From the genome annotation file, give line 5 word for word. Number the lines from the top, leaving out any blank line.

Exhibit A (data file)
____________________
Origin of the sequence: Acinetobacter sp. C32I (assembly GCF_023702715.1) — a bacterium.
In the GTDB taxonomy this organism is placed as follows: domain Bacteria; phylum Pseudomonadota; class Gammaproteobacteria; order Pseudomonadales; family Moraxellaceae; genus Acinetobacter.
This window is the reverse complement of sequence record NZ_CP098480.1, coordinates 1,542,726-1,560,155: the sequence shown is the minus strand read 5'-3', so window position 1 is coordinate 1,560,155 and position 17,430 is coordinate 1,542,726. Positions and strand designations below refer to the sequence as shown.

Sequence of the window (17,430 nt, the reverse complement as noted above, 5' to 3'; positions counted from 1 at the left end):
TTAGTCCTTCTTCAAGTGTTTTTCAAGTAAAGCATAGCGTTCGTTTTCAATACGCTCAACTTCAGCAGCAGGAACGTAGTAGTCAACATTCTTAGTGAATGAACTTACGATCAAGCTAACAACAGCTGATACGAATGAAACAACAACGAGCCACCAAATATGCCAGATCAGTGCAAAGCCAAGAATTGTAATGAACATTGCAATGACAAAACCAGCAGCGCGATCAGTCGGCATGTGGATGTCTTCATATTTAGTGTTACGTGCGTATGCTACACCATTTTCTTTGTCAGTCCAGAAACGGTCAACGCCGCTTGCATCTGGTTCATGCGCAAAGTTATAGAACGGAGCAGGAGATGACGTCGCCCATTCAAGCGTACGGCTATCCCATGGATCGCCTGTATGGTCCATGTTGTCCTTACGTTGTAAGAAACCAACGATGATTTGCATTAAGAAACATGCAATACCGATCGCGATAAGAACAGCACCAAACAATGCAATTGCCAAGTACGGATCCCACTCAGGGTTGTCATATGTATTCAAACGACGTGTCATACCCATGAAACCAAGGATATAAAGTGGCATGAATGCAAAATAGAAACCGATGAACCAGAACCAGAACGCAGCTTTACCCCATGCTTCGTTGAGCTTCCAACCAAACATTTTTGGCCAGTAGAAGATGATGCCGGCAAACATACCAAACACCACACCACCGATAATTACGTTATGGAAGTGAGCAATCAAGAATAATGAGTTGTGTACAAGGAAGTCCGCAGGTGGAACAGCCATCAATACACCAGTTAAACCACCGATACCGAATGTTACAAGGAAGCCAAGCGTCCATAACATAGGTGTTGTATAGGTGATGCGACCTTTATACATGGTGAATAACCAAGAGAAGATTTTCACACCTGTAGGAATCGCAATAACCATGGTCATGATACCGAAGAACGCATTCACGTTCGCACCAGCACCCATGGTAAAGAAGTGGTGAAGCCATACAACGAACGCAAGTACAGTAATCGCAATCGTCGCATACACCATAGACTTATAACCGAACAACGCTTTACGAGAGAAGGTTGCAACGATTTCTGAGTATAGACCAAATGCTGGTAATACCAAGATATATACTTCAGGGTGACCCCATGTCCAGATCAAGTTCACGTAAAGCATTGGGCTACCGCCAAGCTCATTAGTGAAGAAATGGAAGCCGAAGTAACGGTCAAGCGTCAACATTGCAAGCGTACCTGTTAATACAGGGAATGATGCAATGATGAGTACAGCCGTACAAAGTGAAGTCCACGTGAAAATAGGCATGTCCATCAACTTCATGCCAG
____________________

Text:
TTAGTCCTTCTTCAAGTGTTTTTCAAGTAAAGCATAGCGTTCGTTTTCAATACGCTCAACTTCAGCAGCAGGAACGTAGTAGTCAACATTCTTAGTGAATGAACTTACGATCAAGCTAACAACAGCTGATACGAATGAAACAACAACGAGCCACCAAATATGCCAGATCAGTGCAAAGCCAAGAATTGTAATGAACATTGCAATGACAAAACCAGCAGCGCGATCAGTCGGCATGTGGATGTCTTCATATTTAGTGTTACGTGCGTATGCTACACCATTTTCTTTGTCAGTCCAGAAACGGTCAACGCCGCTTGCATCTGGTTCATGCGCAAAGTTATAGAACGGAGCAGGAGATGACGTCGCCCATTCAAGCGTACGGCTATCCCATGGATCGCCTGTATGGTCCATGTTGTCCTTACGTTGTAAGAAACCAACGATGATTTGCATTAAGAAACATGCAATACCGATCGCGATAAGAACAGCACCAAACAATGCAATTGCCAAGTACGGATCCCACTCAGGGTTGTCATATGTATTCAAACGACGTGTCATACCCATGAAACCAAGGATATAAAGTGGCATGAATGCAAAATAGAAACCGATGAACCAGAACCAGAACGCAGCTTTACCCCATGCTTCGTTGAGCTTCCAACCAAACATTTTTGGCCAGTAGAAGATGATGCCGGCAAACATACCAAACACCACACCACCGATAATTACGTTATGGAAGTGAGCAATCAAGAATAATGAGTTGTGTACAAGGAAGTCCGCAGGTGGAACAGCCATCAATACACCAGTTAAACCACCGATACCGAATGTTACAAGGAAGCCAAGCGTCCATAACATAGGTGTTGTATAGGTGATGCGACCTTTATACATGGTGAATAACCAAGAGAAGATTTTCACACCTGTAGGAATCGCAATAACCATGGTCATGATACCGAAGAACGCATTCACGTTCGCACCAGCACCCATGGTAAAGAAGTGGTGAAGCCATACAACGAACGCAAGTACAGTAATCGCAATCGTCGCATACACCATAGACTTATAACCGAACAACGCTTTACGAGAGAAGGTTGCAACGATTTCTGAGTATAGACCAAATGCTGGTAATACCAAGATATATACTTCAGGGTGACCCCATGTCCAGATCAAGTTCACGTAAAGCATTGGGCTACCGCCAAGCTCATTAGTGAAGAAATGGAAGCCGAAGTAACGGTCAAGCGTCAACATTGCAAGCGTACCTGTTAATACAGGGAATGATGCAATGATGAGTACAGCCGTACAAAGTGAAGTCCACGTGAAAATAGGCATGTCCATCAACTTCATGCCAG